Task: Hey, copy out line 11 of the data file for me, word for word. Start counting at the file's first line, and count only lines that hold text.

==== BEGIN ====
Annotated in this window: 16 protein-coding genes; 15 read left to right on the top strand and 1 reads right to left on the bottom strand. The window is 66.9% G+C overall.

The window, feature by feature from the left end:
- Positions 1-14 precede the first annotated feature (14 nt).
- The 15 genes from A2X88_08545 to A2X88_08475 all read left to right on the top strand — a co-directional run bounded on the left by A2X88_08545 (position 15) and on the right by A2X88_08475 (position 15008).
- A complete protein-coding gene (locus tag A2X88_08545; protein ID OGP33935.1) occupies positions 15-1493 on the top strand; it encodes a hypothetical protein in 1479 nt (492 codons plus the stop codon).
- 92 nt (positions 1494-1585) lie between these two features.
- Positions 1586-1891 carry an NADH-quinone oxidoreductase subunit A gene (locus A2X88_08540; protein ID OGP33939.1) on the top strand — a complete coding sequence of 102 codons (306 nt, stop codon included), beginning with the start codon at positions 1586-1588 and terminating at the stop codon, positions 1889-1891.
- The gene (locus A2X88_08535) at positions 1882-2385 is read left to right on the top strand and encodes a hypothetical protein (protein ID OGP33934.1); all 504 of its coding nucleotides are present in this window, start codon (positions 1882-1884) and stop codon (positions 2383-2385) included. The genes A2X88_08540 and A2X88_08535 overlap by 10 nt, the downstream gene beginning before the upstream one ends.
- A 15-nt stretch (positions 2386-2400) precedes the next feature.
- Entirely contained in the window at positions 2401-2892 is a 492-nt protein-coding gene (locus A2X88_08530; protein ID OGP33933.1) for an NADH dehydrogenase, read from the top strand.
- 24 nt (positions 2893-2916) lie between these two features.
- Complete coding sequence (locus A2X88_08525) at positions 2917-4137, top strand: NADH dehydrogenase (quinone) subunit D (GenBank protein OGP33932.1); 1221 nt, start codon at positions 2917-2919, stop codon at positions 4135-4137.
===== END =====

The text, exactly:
- 24 nt (positions 2893-2916) lie between these two features.